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Population, Technology, and Growth: From Malthusian Stagnation to the Demographic Transition and Beyond

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  • Oded Galor
  • David N. Weil

Abstract

This paper develops a unified growth model that captures the historical evolution of population, technology, and output. It encompasses the endogenous transition between three regimes that have characterized economic development. The economy evolves from a Malthusian regime, where technological progress is slow and population growth prevents any sustained rise in income per capita, into a Post-Malthusian regime, where technological progress rises and population growth absorbs only part of output growth. Ultimately, a demographic transition reverses the positive relationship between income and population growth, and the economy enters a Modern Growth regime, with reduced population growth and sustained income growth.
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Suggested Citation

  • Oded Galor & David N. Weil, 1999. "Population, Technology, and Growth: From Malthusian Stagnation to the Demographic Transition and Beyond," Working Papers 99-35, Brown University, Department of Economics.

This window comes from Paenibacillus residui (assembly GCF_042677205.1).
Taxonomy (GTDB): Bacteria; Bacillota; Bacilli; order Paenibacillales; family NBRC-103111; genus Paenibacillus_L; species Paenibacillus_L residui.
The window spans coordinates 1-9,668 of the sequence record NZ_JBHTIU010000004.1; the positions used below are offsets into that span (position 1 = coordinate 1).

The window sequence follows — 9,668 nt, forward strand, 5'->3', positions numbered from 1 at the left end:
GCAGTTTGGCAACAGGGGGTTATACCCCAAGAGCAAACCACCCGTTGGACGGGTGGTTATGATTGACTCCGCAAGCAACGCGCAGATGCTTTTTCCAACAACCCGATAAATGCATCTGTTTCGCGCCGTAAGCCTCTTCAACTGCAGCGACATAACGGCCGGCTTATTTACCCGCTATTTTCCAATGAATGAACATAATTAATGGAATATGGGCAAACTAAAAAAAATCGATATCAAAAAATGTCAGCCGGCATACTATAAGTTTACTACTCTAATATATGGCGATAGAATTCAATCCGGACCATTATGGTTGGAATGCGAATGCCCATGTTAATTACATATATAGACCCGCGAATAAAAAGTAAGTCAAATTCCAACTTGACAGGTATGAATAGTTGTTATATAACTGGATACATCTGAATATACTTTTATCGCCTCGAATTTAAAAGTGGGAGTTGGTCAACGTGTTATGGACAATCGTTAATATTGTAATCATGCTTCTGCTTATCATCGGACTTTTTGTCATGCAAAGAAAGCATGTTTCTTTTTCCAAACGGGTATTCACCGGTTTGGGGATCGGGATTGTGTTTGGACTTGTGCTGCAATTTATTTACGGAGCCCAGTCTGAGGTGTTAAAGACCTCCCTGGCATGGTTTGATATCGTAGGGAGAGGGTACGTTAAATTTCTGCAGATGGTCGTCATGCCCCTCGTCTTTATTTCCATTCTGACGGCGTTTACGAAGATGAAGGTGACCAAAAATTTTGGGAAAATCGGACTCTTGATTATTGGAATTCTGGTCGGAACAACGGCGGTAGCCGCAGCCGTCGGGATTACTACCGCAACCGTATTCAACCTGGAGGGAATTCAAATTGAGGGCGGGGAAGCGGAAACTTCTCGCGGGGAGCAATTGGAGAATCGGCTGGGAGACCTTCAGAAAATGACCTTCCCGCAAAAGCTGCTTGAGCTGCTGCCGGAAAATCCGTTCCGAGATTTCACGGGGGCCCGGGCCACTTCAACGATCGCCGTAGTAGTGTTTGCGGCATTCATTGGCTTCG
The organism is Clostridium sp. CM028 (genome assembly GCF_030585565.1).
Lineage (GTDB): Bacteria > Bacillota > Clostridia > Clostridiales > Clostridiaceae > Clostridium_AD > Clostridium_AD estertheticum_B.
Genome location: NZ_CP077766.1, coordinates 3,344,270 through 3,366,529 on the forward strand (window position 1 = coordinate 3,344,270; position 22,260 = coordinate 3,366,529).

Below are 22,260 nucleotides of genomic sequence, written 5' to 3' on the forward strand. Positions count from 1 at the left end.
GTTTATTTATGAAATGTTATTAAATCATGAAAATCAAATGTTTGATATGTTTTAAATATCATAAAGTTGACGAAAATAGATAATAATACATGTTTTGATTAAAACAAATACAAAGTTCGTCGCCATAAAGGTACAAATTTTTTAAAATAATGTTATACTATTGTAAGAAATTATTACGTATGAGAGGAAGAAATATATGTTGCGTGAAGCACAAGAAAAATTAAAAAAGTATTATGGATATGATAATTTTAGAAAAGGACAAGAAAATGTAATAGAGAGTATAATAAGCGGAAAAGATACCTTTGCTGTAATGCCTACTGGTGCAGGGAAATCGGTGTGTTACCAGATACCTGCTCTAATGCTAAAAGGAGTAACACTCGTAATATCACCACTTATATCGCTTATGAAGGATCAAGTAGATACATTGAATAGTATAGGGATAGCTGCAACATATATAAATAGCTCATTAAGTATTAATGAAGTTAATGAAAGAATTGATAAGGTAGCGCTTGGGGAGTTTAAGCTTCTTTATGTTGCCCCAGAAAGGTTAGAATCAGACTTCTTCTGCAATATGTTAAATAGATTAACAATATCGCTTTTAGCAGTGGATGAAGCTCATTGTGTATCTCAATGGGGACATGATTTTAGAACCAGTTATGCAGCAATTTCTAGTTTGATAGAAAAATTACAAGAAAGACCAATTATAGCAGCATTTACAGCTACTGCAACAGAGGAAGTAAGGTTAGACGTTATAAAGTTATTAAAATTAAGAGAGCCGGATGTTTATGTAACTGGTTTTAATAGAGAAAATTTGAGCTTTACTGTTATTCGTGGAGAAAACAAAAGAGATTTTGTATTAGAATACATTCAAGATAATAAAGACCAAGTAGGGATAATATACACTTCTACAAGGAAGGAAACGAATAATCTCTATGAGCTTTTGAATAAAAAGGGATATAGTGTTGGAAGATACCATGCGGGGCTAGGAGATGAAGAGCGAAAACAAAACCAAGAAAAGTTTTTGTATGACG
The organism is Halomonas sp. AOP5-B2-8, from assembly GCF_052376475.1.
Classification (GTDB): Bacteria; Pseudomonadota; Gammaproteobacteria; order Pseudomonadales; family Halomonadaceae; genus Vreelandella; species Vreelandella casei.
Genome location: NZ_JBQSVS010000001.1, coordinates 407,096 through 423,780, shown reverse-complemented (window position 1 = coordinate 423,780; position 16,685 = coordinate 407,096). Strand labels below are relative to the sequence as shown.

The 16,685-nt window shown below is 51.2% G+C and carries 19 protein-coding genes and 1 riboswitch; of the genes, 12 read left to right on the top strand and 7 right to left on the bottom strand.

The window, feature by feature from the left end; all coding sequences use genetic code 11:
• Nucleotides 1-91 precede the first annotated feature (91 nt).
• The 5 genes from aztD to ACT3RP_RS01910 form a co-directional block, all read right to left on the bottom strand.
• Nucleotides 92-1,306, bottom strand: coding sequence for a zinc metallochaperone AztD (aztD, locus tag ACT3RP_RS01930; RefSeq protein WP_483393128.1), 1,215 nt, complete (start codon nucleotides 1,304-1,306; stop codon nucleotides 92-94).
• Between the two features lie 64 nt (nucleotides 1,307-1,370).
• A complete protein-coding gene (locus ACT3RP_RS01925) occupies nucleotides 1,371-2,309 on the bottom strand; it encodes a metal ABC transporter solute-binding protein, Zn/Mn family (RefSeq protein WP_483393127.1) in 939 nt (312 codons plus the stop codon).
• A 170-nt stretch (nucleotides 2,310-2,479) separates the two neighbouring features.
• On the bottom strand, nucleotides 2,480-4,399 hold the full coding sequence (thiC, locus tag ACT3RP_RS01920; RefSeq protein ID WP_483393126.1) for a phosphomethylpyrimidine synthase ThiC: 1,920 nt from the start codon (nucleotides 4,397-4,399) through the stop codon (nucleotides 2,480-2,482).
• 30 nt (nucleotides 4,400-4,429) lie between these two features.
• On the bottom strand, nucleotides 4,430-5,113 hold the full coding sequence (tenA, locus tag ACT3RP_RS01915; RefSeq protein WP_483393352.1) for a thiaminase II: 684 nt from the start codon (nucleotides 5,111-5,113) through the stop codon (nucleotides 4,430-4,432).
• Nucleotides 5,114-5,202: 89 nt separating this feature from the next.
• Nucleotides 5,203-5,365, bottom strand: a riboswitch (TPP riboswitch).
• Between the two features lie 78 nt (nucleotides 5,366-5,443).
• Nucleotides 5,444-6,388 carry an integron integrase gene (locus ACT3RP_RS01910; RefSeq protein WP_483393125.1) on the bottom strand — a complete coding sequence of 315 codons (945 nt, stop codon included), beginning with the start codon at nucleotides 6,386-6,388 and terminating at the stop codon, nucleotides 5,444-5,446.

• Handle: RePEc:bro:econwp:99-35
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    References listed on IDEAS

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    More about this item

    JEL classification:

    • O41 - Economic Development, Innovation, Technological Change, and Growth - - Economic Growth and Aggregate Productivity - - - One, Two, and Multisector Growth Models
    • J11 - Labor and Demographic Economics - - Demographic Economics - - - Demographic Trends, Macroeconomic Effects, and Forecasts
    • O11 - Economic Development, Innovation, Technological Change, and Growth - - Economic Development - - - Macroeconomic Analyses of Economic Development

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